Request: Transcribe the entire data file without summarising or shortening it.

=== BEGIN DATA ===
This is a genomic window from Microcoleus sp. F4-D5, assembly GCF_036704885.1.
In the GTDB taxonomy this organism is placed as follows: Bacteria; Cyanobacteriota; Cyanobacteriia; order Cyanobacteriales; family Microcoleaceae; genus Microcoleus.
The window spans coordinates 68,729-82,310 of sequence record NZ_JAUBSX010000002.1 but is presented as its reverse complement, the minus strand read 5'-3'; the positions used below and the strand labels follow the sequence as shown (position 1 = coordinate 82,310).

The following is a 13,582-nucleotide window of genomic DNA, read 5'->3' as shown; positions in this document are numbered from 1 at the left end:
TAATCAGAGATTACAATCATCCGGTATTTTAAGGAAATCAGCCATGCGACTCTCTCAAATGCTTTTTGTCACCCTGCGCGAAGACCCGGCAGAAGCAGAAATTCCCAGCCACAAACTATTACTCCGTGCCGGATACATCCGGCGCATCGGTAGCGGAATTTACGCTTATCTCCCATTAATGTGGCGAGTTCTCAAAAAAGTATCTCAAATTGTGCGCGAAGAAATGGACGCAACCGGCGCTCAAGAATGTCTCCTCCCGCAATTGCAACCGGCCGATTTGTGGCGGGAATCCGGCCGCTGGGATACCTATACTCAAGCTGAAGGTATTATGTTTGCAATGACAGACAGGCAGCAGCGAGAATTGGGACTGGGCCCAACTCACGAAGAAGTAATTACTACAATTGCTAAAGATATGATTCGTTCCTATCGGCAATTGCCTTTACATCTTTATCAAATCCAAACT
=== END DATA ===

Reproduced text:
This is a genomic window from Microcoleus sp. F4-D5, assembly GCF_036704885.1.
In the GTDB taxonomy this organism is placed as follows: Bacteria; Cyanobacteriota; Cyanobacteriia; order Cyanobacteriales; family Microcoleaceae; genus Microcoleus.
The window spans coordinates 68,729-82,310 of sequence record NZ_JAUBSX010000002.1 but is presented as its reverse complement, the minus strand read 5'-3'; the positions used below and the strand labels follow the sequence as shown (position 1 = coordinate 82,310).

The following is a 13,582-nucleotide window of genomic DNA, read 5'->3' as shown; positions in this document are numbered from 1 at the left end:
TAATCAGAGATTACAATCATCCGGTATTTTAAGGAAATCAGCCATGCGACTCTCTCAAATGCTTTTTGTCACCCTGCGCGAAGACCCGGCAGAAGCAGAAATTCCCAGCCACAAACTATTACTCCGTGCCGGATACATCCGGCGCATCGGTAGCGGAATTTACGCTTATCTCCCATTAATGTGGCGAGTTCTCAAAAAAGTATCTCAAATTGTGCGCGAAGAAATGGACGCAACCGGCGCTCAAGAATGTCTCCTCCCGCAATTGCAACCGGCCGATTTGTGGCGGGAATCCGGCCGCTGGGATACCTATACTCAAGCTGAAGGTATTATGTTTGCAATGACAGACAGGCAGCAGCGAGAATTGGGACTGGGCCCAACTCACGAAGAAGTAATTACTACAATTGCTAAAGATATGATTCGTTCCTATCGGCAATTGCCTTTACATCTTTATCAAATCCAAACT